How can we avoid intercultural miscommunication?
Zaid has taken up some voluntary work at the football club of his son Nabil. He helps out with the training and he can get along very well with the trainer Bart. At some day Bart tells Zaid that he’s getting married and he invites him to the wedding party.
Zaid: I felt very happy for Bart and of course I told him I’d be pleased to be there. On the day itself my brother Mahmoud surprised us with a visit to discuss some issues and it was impossible for me to go to the wedding. I saw Bart the following Saturday and congratulated him with his new wife and explained what happened. But he reacted irritated. What kind of friend is he if he cannot accept my explanation?
Bart: You see, you can’t trust these people. First he reacts very enthusiastically and promises to come and then he just doesn’t turn up. I had told my family that he would come and had arranged a seat at a nice table for him and then he’s not there, not even a phone call! He embarrassed me. Imagine, I really thought we could be friends!
In the Netherlands ‘a deal is a deal’. If you say yes, then people expect you to do as you promised. Bart probably thinks that Zaid doesn’t appreciate the friendship or he might have the feeling Zaid is not reliable. Also it is strange to him that Zaid’s brother just turns up and changes the plans for the day. In the Netherlands you arrange beforehand (often weeks beforehand) if you go and visit someone (even family) and people stick more to their plans.
Where lies the connection?
If Zaid finds a possibility to attend the wedding as planned, he should do his best to do so. It’s good to understand that his newly found Dutch friend may find this very important. If he really can’t make it, at least he should call or text-message to apologize and explain his absence. Bart may realize that this situation may not say much about the appreciation of Zaid for him as a friend: saying yes to the invitation (even in case Zaid had known beforehand he couldn’t make it) could be interpreted as a good intention, a contribution to the friendship.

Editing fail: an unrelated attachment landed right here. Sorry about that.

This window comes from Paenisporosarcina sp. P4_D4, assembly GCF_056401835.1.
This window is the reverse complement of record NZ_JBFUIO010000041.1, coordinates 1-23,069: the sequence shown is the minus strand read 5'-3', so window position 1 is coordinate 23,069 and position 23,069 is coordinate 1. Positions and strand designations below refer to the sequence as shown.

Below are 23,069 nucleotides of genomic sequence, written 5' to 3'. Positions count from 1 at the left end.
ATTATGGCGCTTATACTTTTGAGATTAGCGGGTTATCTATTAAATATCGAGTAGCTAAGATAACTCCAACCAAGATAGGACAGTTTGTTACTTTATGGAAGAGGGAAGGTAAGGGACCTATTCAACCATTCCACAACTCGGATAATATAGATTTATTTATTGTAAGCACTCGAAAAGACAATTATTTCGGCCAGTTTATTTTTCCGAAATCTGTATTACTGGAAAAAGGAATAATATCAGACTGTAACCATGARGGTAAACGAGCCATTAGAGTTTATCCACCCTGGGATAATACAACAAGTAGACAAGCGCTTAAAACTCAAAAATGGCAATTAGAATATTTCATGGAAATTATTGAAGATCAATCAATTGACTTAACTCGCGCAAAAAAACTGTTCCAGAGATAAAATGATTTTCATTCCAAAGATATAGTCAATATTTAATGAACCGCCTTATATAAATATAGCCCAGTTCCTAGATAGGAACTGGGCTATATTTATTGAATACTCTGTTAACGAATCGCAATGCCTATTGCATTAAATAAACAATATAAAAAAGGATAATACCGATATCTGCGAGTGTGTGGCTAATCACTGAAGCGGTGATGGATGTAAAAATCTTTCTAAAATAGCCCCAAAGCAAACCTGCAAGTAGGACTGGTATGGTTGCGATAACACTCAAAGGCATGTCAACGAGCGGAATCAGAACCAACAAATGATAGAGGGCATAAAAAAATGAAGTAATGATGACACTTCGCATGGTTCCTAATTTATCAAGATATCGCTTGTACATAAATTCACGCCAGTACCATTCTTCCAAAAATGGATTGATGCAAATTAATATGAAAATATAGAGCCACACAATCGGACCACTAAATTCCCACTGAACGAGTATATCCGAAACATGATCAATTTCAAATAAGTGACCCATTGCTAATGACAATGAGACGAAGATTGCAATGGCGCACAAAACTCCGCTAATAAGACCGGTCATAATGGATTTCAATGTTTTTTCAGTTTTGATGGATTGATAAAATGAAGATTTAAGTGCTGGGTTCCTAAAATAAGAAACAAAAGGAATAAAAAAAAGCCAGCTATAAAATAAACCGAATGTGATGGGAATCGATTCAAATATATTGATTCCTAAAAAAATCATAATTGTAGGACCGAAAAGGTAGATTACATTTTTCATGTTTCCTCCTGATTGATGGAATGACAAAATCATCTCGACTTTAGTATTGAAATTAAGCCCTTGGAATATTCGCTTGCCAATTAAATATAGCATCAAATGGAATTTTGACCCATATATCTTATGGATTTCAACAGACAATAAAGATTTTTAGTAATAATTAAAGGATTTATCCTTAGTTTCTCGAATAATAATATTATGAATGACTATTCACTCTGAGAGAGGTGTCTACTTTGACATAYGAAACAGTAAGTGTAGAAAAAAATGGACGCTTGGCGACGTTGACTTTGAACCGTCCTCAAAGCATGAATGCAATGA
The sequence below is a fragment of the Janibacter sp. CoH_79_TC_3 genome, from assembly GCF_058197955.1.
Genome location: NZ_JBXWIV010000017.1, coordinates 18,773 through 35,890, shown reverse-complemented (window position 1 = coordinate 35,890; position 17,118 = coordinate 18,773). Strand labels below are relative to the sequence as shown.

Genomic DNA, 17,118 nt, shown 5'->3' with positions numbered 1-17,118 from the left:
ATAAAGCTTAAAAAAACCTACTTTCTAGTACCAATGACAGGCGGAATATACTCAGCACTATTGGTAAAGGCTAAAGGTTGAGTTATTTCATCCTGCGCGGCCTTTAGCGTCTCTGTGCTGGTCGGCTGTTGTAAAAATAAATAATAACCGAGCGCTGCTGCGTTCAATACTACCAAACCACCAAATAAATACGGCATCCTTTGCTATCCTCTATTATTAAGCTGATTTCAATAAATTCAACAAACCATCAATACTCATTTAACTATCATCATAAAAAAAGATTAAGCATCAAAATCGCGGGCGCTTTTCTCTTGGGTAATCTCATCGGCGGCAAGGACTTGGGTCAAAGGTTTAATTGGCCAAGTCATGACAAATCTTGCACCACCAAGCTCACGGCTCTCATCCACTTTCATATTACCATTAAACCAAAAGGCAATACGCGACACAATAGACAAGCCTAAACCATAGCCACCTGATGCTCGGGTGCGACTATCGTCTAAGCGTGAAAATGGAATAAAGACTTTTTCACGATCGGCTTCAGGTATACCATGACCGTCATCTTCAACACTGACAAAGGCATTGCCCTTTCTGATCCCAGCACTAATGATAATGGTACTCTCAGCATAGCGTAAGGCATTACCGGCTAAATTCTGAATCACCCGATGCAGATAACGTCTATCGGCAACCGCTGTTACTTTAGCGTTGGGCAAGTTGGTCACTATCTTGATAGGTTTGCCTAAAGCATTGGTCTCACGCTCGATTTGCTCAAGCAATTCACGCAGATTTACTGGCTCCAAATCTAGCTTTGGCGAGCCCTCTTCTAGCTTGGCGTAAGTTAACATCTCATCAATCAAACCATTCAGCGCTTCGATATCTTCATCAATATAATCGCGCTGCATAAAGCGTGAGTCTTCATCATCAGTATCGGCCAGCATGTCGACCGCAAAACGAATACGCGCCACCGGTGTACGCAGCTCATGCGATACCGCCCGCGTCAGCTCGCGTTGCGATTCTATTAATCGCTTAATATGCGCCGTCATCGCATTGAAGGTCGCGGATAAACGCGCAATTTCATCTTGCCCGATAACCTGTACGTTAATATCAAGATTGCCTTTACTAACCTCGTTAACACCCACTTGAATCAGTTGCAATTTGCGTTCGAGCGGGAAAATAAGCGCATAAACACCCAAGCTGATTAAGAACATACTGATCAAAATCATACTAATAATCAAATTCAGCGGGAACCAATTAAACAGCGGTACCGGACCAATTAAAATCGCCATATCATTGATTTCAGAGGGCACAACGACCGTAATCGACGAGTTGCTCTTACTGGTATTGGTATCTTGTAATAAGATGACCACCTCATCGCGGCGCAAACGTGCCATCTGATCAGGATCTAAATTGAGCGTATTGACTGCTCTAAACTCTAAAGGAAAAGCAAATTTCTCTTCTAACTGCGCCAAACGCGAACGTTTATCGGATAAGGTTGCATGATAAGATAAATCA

The Netherlands has an individualistic culture. Zaid is from a collectivistic culture. In a collectivistic culture people like to say ‘yes’ because they include themselves within the collective with it; they say ‘yes’ because they intent to come or they want to show they support the marriage and the friendship. Saying yes in itself is a contribution to the friendship, whether you’ll make it or not. In the individualist country of the Netherlands, the ‘yes’ is a promise that you need to keep. It is only felt as a contribution to the friendship if you actually do as you say. If you know beforehand that you can’t come, it is best to say that you’re sorry but you can’t come. People can’t fall back upon a collective, a group, that will always support them: they need to rely on individuals. So ‘walk the talk’ (do as you say) is very important to them.
Important to know
This anecdote is based on stories that have been shared with us. Connect2Us aims to illuminate the dilemma from both sides and not to label people or suggest that one or the other should behave differently. We see in our daily intercultural work that awareness is enough for those involved to move towards each other without denying themselves. Connect2Us wants to help readers recognise and avoid prejudice.